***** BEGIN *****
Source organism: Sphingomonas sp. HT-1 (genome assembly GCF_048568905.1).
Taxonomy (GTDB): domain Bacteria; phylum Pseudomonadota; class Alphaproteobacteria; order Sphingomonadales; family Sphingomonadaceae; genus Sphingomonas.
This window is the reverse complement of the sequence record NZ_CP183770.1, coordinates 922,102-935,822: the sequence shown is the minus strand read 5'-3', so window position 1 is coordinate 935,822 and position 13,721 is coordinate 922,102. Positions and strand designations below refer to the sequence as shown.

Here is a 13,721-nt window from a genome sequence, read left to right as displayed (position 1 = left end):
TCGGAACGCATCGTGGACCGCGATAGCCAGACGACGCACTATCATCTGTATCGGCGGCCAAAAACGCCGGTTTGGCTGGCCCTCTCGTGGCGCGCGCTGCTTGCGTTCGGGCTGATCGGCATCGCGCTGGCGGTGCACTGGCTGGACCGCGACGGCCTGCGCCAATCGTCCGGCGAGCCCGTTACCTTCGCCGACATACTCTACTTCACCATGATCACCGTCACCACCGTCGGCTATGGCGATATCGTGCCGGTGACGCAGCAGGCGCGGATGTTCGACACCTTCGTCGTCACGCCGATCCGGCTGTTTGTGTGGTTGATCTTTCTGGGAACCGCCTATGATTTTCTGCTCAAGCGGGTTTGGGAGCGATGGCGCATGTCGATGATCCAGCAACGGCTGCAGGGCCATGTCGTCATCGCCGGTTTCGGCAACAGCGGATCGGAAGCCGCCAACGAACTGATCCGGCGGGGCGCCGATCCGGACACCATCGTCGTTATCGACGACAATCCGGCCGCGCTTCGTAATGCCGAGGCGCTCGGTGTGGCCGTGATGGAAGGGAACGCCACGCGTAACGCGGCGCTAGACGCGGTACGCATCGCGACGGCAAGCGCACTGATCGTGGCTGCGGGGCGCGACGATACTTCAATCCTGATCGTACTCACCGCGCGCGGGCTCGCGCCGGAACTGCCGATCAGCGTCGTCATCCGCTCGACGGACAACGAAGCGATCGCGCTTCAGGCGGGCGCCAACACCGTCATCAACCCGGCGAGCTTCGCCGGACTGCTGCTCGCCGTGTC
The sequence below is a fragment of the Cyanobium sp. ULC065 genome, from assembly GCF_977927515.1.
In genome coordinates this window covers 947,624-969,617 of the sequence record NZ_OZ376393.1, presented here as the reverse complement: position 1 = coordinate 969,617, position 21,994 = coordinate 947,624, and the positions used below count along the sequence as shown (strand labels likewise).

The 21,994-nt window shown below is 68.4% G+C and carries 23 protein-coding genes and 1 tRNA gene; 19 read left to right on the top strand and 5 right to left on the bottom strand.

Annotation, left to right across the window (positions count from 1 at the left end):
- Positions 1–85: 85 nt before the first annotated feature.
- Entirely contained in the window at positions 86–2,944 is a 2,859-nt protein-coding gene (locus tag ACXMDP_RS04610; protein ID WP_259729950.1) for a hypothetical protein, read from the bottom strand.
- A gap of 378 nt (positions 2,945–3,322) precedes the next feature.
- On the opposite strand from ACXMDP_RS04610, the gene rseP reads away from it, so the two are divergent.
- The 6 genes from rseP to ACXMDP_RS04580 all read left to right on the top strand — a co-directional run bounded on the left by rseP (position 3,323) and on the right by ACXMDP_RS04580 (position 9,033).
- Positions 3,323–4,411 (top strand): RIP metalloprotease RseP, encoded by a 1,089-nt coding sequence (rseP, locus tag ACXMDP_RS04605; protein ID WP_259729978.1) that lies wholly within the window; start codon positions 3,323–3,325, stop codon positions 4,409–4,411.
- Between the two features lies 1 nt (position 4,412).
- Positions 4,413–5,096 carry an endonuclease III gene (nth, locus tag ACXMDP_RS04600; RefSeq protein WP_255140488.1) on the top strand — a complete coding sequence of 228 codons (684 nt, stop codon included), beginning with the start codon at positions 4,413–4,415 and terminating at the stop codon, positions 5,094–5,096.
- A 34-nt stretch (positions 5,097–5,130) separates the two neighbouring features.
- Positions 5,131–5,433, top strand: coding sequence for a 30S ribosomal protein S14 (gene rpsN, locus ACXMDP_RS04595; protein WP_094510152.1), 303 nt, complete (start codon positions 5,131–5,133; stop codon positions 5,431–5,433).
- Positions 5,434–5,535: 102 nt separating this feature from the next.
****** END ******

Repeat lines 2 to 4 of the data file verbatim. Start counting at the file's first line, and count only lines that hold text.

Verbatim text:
Taxonomy (GTDB): domain Bacteria; phylum Pseudomonadota; class Alphaproteobacteria; order Sphingomonadales; family Sphingomonadaceae; genus Sphingomonas.
This window is the reverse complement of the sequence record NZ_CP183770.1, coordinates 922,102-935,822: the sequence shown is the minus strand read 5'-3', so window position 1 is coordinate 935,822 and position 13,721 is coordinate 922,102. Positions and strand designations below refer to the sequence as shown.

Here is a 13,721-nt window from a genome sequence, read left to right as displayed (position 1 = left end):